If Americans love one thing, it's food! Lining the streets of rural and small-town America and the hustle and bustle of big cities, restaurants of all varieties provide everything from Italian fare to Tex-Mex. From fast food to fine dining, the choices are endless. It is no surprise that this year it is projected that Americans will spend as much as $771 billion on food, which is up from 2021, where revenue topped $600 billion.
Due to the American love of all things cuisine, the restaurant sector not only survived the pandemic; those that pivoted to adapt to new circumstances were able to thrive. And in a post-pandemic recovery, forecasts are that there will be no end to the growth that the restaurant industry can experience in the next few years and beyond.
Restaurant franchises are more abundant than any other type of franchise in the American market. In 2021, a record 204,555 quick-food restaurants were in existence, up 1.3% from the year before. Additionally, 149,333 full-service restaurants are currently in operation. Franchises are the majority in the restaurant industry, mainly due to consumers' desire for consistency in products and services.
In the face of the COVID pandemic, fast or quick-food restaurants experienced modest growth, yes, but when other industries were trying to survive, fast food was still turning a profit. The quick-service restaurant category includes establishments that offer limited-service eateries, fast food restaurants, carry-out, and restaurants and other outlets that serve convenience meals that don't require long wait times and offer only limited service to customers.
As we head into a post-pandemic economy, tensions about social distancing are starting to ease. Whether it will be a thing of the past or develop some hybrid of how it used to be combined with social space awareness remains to be seen. One industry hit hard by the pandemic is the food and hospitality sector. Some restaurants were forced to close their doors, while those who pivoted to alter their offerings and processes could stay afloat. Some even thrived in a new age of entertainment and dining.
According to leading forecasters, 2022 will be marked with numerous economic challenges, including the restaurant industry. Issues such as supply chain difficulties, frequent COVID infections still taking people from work, and the overall labor shortage and "Great Resignation" are all taking their toll on society as a whole and are being felt in the hospitality industry.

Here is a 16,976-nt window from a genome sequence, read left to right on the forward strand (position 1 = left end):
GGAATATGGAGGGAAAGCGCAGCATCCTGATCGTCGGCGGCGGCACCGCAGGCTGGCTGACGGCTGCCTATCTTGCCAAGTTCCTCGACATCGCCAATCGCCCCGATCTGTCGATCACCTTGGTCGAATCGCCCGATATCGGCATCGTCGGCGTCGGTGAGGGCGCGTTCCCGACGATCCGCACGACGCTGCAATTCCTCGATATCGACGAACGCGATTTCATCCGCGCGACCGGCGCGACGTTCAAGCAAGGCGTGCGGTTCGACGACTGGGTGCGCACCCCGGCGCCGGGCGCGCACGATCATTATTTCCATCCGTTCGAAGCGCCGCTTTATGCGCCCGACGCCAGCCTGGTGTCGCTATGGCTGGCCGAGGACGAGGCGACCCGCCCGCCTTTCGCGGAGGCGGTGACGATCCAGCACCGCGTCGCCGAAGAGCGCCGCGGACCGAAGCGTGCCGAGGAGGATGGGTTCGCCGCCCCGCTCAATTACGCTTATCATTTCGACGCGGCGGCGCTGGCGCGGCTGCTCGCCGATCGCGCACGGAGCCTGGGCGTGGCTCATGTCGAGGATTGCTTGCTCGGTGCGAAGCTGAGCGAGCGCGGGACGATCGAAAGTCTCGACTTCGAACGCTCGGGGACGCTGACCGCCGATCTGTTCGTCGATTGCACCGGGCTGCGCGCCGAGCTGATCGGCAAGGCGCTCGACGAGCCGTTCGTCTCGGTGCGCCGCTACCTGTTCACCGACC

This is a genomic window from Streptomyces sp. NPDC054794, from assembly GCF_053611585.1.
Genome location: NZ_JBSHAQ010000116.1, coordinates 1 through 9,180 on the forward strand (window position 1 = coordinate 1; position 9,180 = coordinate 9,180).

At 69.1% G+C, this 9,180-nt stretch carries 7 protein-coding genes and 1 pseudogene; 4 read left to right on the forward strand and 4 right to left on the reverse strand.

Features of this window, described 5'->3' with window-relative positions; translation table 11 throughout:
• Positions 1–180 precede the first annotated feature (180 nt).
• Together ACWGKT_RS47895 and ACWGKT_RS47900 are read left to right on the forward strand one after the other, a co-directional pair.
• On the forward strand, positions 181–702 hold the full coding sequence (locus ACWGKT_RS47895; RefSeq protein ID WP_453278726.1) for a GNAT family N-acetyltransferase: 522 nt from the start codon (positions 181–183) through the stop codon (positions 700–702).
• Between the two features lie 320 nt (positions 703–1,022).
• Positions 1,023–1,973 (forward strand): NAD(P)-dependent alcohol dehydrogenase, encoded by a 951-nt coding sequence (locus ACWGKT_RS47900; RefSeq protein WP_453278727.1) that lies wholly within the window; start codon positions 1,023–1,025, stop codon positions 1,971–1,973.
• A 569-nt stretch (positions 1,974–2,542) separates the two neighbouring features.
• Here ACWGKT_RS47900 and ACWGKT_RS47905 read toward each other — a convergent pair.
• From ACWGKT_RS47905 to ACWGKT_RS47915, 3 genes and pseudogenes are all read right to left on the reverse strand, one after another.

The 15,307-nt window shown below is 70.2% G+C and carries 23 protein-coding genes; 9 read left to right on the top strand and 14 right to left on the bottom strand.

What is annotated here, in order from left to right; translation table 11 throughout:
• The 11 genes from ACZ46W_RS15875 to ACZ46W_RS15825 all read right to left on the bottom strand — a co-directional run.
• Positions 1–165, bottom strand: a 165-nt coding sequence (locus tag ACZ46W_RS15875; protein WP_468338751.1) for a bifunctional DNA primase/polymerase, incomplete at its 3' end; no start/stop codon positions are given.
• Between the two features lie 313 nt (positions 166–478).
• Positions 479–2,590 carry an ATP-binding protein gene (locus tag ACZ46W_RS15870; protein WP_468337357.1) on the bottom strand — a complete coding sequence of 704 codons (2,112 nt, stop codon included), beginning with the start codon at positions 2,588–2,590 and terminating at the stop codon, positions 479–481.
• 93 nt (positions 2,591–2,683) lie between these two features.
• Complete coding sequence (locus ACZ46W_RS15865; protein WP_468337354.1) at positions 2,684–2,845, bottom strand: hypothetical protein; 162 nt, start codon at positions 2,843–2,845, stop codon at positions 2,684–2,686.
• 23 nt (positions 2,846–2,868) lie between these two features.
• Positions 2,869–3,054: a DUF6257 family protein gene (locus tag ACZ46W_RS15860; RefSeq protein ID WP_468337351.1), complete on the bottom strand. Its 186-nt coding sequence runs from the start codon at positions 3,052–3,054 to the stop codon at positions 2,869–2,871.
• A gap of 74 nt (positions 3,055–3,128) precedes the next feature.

There are also concerns that the shortage of available goods will drive inflation, leading to a downturn in the economy, and will likely plague the U.S. at least through 2023. In turn, inflation will make grain and beef products cost approximately 60% more than last year. The consumer will eventually absorb those increased costs, which will likely cut back and choose to prepare meals at home.
For restaurants to remain profitable, they must find new menu offerings with fewer choices and higher prices. Currently, consumer prices are already up an estimated 4%, which is an increase that we have not witnessed in nearly a decade.
The good news is that although costs are climbing, consumers are so happy to return to engagement with the outside world that they are willing to shoulder the increased costs. Despite the new COVID variant issues and other economic uncertainties that plague the U.S. and the world, consumer spending is beginning to rebound.
The biggest hurdle at the moment is the labor shortage. Some workers laid off during the pandemic enjoy the Pandemic Unemployment Assistance that allows them to stay comfortably at home without returning to work. Many restaurants have offered incentive programs like higher pay and more considerable perks to get workers to return. However, those costs will eventually come down the pipeline and fall on the consumer. Labor costs currently are at a 20-year high. Combining that with the inflation rate equals higher menu costs, and how consumers respond is uncertain.
Donuts have been around as long as apple pie and baseball, and Americans can’t seem to get enough. Donut stores' market share in the food industry is over $7 billion, with nearly 14,000 various businesses, and will continue to grow 5.47% in 2021. As we head into a post-pandemic economy, sales of donuts are forecasted to grow. If you are looking for a franchise opportunity, the Donut Experiment might be your ticket to financial freedom and wealth accumulation. Unlike other donut giants in the industry, there is still plenty of uncharted territory for owners to claim!